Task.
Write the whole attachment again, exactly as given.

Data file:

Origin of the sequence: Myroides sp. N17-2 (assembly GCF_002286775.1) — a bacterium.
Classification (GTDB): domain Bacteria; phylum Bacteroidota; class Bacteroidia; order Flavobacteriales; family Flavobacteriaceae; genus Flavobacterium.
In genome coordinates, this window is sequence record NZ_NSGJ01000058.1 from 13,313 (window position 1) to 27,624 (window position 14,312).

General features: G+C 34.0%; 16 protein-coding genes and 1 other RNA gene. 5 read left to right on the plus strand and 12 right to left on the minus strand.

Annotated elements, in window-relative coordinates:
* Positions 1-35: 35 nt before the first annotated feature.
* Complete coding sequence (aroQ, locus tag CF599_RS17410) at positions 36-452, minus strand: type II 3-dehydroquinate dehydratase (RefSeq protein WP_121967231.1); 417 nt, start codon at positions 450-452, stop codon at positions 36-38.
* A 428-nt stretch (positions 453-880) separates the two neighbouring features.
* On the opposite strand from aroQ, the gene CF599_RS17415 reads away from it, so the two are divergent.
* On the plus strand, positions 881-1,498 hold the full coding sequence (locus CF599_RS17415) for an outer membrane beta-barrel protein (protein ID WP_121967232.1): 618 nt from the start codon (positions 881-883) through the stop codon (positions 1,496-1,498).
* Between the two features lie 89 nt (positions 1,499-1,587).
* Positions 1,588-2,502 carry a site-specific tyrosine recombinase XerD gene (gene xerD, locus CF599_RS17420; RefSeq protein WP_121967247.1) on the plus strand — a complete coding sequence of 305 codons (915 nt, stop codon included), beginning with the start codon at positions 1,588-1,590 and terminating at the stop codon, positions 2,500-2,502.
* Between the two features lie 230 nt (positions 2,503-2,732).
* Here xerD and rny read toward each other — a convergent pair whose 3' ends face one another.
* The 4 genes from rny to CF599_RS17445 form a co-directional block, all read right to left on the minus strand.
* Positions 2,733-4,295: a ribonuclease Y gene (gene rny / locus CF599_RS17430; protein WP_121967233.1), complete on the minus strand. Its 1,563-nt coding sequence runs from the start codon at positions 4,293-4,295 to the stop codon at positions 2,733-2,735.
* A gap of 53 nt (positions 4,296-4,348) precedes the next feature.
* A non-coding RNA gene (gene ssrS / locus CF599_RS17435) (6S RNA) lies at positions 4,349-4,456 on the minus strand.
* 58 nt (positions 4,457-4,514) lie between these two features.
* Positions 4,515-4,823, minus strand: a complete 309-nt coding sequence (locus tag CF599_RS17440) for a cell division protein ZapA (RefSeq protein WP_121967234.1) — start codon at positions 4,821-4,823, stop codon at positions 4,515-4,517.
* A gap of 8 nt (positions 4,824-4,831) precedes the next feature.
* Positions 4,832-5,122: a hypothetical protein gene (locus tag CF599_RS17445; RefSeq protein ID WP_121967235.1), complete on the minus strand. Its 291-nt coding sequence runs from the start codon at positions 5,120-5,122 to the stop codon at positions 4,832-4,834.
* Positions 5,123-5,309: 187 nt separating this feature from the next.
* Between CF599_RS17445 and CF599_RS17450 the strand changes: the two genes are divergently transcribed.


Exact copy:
Origin of the sequence: Myroides sp. N17-2 (assembly GCF_002286775.1) — a bacterium.
Classification (GTDB): domain Bacteria; phylum Bacteroidota; class Bacteroidia; order Flavobacteriales; family Flavobacteriaceae; genus Flavobacterium.
In genome coordinates, this window is sequence record NZ_NSGJ01000058.1 from 13,313 (window position 1) to 27,624 (window position 14,312).

General features: G+C 34.0%; 16 protein-coding genes and 1 other RNA gene. 5 read left to right on the plus strand and 12 right to left on the minus strand.

Annotated elements, in window-relative coordinates:
* Positions 1-35: 35 nt before the first annotated feature.
* Complete coding sequence (aroQ, locus tag CF599_RS17410) at positions 36-452, minus strand: type II 3-dehydroquinate dehydratase (RefSeq protein WP_121967231.1); 417 nt, start codon at positions 450-452, stop codon at positions 36-38.
* A 428-nt stretch (positions 453-880) separates the two neighbouring features.
* On the opposite strand from aroQ, the gene CF599_RS17415 reads away from it, so the two are divergent.
* On the plus strand, positions 881-1,498 hold the full coding sequence (locus CF599_RS17415) for an outer membrane beta-barrel protein (protein ID WP_121967232.1): 618 nt from the start codon (positions 881-883) through the stop codon (positions 1,496-1,498).
* Between the two features lie 89 nt (positions 1,499-1,587).
* Positions 1,588-2,502 carry a site-specific tyrosine recombinase XerD gene (gene xerD, locus CF599_RS17420; RefSeq protein WP_121967247.1) on the plus strand — a complete coding sequence of 305 codons (915 nt, stop codon included), beginning with the start codon at positions 1,588-1,590 and terminating at the stop codon, positions 2,500-2,502.
* Between the two features lie 230 nt (positions 2,503-2,732).
* Here xerD and rny read toward each other — a convergent pair whose 3' ends face one another.
* The 4 genes from rny to CF599_RS17445 form a co-directional block, all read right to left on the minus strand.
* Positions 2,733-4,295: a ribonuclease Y gene (gene rny / locus CF599_RS17430; protein WP_121967233.1), complete on the minus strand. Its 1,563-nt coding sequence runs from the start codon at positions 4,293-4,295 to the stop codon at positions 2,733-2,735.
* A gap of 53 nt (positions 4,296-4,348) precedes the next feature.
* A non-coding RNA gene (gene ssrS / locus CF599_RS17435) (6S RNA) lies at positions 4,349-4,456 on the minus strand.
* 58 nt (positions 4,457-4,514) lie between these two features.
* Positions 4,515-4,823, minus strand: a complete 309-nt coding sequence (locus tag CF599_RS17440) for a cell division protein ZapA (RefSeq protein WP_121967234.1) — start codon at positions 4,821-4,823, stop codon at positions 4,515-4,517.
* A gap of 8 nt (positions 4,824-4,831) precedes the next feature.
* Positions 4,832-5,122: a hypothetical protein gene (locus tag CF599_RS17445; RefSeq protein ID WP_121967235.1), complete on the minus strand. Its 291-nt coding sequence runs from the start codon at positions 5,120-5,122 to the stop codon at positions 4,832-4,834.
* Positions 5,123-5,309: 187 nt separating this feature from the next.
* Between CF599_RS17445 and CF599_RS17450 the strand changes: the two genes are divergently transcribed.